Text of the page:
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Come si fa software testing su larga scala a Facebook e tanto altro

  • Seminario prof. Mark Harman da Facebook e UCL

    Come si fa software testing su larga scala a Facebook e tanto altro

    Edificio F3

Seminario prof. Mark Harman - venerdì 15 giugno ore 11 aula P1 edificio F3

Talk Title: Automated Test Case Design at Facebook

Talk overview: This talk will describe work at Facebook on using Search Based Software Engineering (SBSE: https://en.wikipedia.org/wiki/Search-based_software_engineering) techniques to automatically design test cases for large scale tech sector mobile apps. There will be plenty of time allowed for questions. If students are interested, in the Q&A session we could, for example, talk about what it’s like to work for a large tech sector company like Facebook, how to get a software engineering start-up off the ground and how to make it an attractive acquisition target and/or about open research and scientific challenges for software engineering at scale. The talk is aimed at students (undergraduate through PhD level), but staff are very welcome to attend and ask questions too. The talk touches on research impact and there will be a chance to discuss start-ups and spin outs from research.

Biography:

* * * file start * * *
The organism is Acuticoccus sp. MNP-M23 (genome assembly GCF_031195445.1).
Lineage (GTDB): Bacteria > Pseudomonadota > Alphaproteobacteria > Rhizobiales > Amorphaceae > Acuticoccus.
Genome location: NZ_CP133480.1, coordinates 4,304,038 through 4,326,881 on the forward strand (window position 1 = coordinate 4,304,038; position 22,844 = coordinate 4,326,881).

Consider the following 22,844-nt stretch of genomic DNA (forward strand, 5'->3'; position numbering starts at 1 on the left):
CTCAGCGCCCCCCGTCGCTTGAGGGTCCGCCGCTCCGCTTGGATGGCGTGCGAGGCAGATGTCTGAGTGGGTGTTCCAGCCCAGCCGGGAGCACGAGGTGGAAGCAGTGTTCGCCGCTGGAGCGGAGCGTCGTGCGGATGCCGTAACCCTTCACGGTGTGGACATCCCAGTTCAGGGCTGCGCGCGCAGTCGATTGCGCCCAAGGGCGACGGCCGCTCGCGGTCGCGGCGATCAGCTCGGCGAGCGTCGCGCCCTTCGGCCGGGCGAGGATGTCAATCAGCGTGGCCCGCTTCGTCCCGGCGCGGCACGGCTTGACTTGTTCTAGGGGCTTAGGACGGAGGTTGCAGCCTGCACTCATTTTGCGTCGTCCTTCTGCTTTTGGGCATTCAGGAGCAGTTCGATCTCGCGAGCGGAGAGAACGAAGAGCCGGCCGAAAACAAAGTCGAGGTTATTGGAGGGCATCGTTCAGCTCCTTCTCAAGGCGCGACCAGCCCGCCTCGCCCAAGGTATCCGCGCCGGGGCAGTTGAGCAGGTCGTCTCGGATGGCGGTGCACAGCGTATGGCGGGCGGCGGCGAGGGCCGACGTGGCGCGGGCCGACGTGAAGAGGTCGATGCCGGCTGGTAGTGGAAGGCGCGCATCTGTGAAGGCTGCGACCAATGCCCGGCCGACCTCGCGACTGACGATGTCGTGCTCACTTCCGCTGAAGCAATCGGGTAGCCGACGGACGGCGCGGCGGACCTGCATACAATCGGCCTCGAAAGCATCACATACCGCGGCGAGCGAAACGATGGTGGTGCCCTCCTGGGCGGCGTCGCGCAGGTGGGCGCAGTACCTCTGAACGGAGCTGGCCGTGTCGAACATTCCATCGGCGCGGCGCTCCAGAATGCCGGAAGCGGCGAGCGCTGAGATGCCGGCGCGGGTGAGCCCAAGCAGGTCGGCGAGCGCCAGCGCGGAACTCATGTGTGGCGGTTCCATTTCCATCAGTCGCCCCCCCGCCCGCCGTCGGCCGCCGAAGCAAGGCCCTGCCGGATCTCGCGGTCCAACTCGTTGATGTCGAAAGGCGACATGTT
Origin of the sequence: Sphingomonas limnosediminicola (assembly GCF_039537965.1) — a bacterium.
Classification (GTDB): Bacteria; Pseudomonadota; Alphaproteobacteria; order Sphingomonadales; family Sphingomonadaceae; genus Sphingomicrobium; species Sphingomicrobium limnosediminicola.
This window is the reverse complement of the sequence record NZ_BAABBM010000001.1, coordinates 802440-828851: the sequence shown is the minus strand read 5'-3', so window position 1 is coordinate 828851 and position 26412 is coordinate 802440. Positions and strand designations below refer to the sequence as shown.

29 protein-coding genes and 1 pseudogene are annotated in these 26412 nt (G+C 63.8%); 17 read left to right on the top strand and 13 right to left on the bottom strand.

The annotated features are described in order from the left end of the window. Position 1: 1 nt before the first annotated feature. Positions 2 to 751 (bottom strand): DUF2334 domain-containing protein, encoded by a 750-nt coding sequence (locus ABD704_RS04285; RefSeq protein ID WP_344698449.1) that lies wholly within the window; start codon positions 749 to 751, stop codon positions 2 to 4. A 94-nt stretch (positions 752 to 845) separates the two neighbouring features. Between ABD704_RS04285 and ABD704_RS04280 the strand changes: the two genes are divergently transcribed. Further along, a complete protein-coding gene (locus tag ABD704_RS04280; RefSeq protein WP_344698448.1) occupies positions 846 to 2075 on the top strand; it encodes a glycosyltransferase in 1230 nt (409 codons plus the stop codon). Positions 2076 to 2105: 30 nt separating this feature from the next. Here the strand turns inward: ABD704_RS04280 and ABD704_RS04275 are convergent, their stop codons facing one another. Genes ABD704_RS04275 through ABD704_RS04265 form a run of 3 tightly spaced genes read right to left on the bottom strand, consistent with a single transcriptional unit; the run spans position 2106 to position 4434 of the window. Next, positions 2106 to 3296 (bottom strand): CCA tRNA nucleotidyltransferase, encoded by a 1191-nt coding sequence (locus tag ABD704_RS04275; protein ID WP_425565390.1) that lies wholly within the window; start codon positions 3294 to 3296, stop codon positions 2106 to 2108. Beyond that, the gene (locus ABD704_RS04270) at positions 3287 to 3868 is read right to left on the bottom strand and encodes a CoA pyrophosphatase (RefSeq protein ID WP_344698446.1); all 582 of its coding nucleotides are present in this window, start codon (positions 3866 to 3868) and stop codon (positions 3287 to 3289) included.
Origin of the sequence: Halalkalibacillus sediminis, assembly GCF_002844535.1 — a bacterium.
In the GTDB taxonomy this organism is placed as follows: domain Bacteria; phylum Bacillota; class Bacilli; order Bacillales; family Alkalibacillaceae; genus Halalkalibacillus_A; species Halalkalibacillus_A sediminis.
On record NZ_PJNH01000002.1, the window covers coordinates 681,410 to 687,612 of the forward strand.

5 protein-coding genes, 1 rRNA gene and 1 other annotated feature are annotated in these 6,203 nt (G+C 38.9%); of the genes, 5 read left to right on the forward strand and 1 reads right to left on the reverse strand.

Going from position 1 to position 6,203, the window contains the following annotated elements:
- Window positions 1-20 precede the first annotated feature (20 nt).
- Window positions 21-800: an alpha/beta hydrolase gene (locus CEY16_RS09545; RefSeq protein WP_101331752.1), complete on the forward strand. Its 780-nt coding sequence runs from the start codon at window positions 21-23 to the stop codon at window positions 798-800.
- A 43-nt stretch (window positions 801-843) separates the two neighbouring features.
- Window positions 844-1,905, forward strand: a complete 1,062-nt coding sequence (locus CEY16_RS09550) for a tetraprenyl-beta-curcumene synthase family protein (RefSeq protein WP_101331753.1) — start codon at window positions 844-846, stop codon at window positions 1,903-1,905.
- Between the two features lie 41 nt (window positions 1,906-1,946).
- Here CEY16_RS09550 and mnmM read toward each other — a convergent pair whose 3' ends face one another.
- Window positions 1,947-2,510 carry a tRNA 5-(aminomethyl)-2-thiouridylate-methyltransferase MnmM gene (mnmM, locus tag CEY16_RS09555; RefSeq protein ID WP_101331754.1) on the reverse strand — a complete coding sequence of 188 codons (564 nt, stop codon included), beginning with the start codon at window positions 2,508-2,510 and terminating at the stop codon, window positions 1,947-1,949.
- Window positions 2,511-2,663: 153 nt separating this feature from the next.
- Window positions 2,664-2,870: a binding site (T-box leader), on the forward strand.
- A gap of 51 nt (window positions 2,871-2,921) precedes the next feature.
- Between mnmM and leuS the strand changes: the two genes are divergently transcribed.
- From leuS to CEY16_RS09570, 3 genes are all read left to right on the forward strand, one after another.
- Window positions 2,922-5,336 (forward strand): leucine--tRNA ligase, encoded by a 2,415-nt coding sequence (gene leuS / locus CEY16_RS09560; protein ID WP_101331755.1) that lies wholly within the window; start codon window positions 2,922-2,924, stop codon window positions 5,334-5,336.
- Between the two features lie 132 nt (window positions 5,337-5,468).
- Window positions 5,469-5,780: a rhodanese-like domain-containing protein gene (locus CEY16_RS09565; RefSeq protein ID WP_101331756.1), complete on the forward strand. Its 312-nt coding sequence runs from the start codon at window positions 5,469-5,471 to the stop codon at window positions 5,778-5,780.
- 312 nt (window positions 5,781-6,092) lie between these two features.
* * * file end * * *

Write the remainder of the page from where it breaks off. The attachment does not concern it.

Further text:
Mark Harman is an engineering manager at Facebook London, where he manages a team, working on Search Based Software Engineering (SBSE) at Facebook Scale. He is also a part time professor of Software Engineering in the Department of Computer Science at University College London, where he directed the CREST centre for ten years (2006-2017) and was Head of Software Systems Engineering (2012-2017). He is known for work on source code analysis, software testing, app store analysis and empirical software engineering. He was the co-founder of the field SBSE, which has grown rapidly with over 1,700 scientific publications from authors spread over more than 40 countries. SBSE research and practice is now the primary focus of his current work in both the industrial and scientific communities. In addition to Facebook itself, Mark’s SBSE scientific work is also supported by the ERC and EPSRC funding councils, and his teams at Facebook and at UCL are both now hiring (that is they were at the time of writing, and very likely still are as you read this). The Facebook team is looking for practical software engineers and the UCL team is looking for PhD students to work on research in automatically testing and fixing software.